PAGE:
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Table 1. Characteristics of the sample overall and by gender (n = 4,364).

HBSC, French-speaking Walloon schools in Belgium, 2018.

https://doi.org/10.1371/journal.pone.0245597.t001

In univariate analyses, in boys, all characteristics and behaviours except family structure and peer support, were significantly associated with alcohol consumption (Table 2). In girls, only age, family support, school satisfaction and life satisfaction were significantly associated with alcohol consumption. In the multivariable logistic regression models (Table 2), age, family support and school satisfaction were significantly associated with alcohol consumption in both boys and girls. Adolescents aged 13–14 years (vs. 10–12 years: boys: ORa = 3.14 [2.34–4.22]; girls: ORa = 4.45 [3.15–6.28]) were more likely to have consumed alcohol in the last 30 days preceding the survey. Associations between family support and early alcohol consumption were a little different between boys and girls. Girls who felt “moderate” (ORa = 1.59 [1.04–2.43]) or “low” (ORa = 1.94 [1.17–3.21]) support by their family were more likely to have consumed alcohol during the past month compared with the “high” category. In boys, this association was only statistically significant in the “moderate” versus the “high” categories (ORa = 1.58 [1.13–2.22]). In both boys and girls, school satisfaction was inversely associated with alcohol consumption. Compared with those who liked school very much, those who liked school a bit (boys: ORa = 2.15 [1.45–3.20]; girls: ORa = 1.68 [1.08–2.60]), those who did not like school very much (boys: ORaa = 2.33 [1.25–4.33]; girls: ORa = 2.12 [1.30–3.46]), and those who did not like school at all (boys: ORa = 4.88 [2.85–8.36]; girls: ORa = 3.35 [1.85–6.08]), were more likely to have consumed alcohol in the last 30 days before the survey (Table 2).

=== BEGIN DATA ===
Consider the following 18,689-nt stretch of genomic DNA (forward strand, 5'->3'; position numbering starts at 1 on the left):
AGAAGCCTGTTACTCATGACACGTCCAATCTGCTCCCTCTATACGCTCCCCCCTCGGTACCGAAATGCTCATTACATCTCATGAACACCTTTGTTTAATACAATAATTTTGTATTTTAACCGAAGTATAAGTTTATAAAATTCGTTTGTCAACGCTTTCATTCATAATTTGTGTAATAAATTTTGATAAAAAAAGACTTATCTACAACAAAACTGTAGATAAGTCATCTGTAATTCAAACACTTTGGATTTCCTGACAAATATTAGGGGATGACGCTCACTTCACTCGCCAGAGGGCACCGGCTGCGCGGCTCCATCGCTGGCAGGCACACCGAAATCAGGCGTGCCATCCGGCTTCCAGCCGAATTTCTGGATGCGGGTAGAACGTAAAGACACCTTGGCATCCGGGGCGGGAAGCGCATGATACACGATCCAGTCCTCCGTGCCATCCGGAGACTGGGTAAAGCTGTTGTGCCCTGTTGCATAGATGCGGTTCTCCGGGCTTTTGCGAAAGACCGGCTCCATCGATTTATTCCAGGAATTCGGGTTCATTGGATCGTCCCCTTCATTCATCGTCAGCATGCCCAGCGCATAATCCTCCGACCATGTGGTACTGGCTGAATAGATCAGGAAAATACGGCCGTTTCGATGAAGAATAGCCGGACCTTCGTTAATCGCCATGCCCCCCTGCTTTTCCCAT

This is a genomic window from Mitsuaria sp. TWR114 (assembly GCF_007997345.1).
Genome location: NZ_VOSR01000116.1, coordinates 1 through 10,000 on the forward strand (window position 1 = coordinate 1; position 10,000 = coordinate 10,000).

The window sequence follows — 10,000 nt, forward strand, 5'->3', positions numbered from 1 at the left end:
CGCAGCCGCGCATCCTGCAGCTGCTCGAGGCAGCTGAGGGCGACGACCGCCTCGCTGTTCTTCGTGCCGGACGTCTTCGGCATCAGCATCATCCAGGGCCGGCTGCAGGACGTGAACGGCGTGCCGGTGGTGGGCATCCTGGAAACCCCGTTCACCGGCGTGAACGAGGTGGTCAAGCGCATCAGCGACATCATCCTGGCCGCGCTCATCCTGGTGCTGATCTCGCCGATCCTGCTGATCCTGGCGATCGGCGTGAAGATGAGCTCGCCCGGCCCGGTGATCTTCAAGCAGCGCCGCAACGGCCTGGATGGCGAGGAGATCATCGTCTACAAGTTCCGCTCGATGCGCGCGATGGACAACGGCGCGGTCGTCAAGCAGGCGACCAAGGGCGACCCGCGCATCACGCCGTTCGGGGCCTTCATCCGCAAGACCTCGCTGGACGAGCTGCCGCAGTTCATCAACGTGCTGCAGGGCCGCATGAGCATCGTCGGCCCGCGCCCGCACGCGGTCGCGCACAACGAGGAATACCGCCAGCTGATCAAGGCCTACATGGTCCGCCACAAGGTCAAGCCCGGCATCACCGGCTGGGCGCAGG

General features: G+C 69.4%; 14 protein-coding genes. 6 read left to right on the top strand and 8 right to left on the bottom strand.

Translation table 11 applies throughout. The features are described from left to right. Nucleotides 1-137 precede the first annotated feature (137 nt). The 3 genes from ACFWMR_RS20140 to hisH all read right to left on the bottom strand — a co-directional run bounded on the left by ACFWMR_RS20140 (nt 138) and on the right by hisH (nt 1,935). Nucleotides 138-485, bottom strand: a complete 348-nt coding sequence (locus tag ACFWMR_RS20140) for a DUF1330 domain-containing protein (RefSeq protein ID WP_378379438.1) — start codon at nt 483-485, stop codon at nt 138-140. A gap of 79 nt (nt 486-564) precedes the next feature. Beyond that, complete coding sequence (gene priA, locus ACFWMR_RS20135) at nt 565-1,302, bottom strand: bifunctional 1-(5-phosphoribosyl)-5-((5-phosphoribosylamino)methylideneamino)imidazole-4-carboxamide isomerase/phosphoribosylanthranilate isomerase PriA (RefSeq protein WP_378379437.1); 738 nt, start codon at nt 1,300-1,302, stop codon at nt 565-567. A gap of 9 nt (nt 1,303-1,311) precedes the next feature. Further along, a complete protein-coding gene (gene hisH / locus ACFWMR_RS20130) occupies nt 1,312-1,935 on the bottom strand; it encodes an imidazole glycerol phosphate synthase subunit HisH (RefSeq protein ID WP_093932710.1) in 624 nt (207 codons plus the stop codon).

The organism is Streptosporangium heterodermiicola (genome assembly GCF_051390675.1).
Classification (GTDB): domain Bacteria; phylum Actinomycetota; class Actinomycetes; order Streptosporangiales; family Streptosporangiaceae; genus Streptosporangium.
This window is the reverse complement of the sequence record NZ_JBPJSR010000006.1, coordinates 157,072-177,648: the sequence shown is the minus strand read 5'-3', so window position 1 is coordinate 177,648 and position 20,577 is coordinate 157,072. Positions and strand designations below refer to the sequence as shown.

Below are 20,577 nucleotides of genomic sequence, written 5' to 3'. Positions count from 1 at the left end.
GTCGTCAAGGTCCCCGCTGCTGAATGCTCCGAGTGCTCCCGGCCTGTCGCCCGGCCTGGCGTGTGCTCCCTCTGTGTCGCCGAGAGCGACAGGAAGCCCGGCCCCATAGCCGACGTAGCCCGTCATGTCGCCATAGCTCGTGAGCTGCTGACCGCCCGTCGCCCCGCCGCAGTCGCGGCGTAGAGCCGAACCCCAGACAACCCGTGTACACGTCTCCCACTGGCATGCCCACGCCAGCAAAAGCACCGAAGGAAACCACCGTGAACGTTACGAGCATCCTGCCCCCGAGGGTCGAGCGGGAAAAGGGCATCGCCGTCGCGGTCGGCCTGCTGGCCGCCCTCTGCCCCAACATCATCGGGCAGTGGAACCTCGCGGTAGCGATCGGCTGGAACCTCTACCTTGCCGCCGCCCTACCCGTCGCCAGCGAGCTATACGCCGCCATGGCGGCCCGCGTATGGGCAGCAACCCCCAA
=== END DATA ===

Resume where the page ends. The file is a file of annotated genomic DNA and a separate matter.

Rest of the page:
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Table 2. Characteristics and behaviors associated with alcohol consumption during the last 30 days before the survey among adolescents aged 10 to 14.

HBSC, French-speaking Walloon schools in Belgium, 2018.

https://doi.org/10.1371/journal.pone.0245597.t002

In boys only, migration status and FAS were significantly associated with early alcohol consumption (Table 2). Boys from “low” FAS (ORa = 0.56 [0.32–0.98]) or “medium” FAS families (ORa = 0.63 [0.43–0.92]) compared with those from “high” FAS families were less likely to have consumed alcohol during the past month. Lastly, second-generation immigrant boys (ORa = 0.66 [0.47–0.92]) were less likely to have consumed alcohol compared to natives (Table 2).

4. Discussion

The aim of this study was to identify potential gender differences in the correlates of alcohol consumption in early adolescence. We did not find any gender difference with the psychosocial indicators. The main gender differences were found for migration status and FAS, which were significantly associated with alcohol consumption in boys only. Indeed, our results showed that second-generation immigrant boys were less likely to have consumed alcohol compared to natives. Consistently with these findings in boys, a Dutch longitudinal study in adolescents age 10–14, found that being a native was a predictor of early alcohol use [9]. Some cross-sectional studies came to the same conclusion [29]. However, the results could differ depending on the country of origin of the immigrant adolescent. In fact, alcohol consumption in adolescents is closely linked to religion as well as to the culture and customs of the country of origin. For instance, prevalence of alcohol consumption is generally higher in adolescents from Eastern European countries compared with those from Northern Europe [30, 31].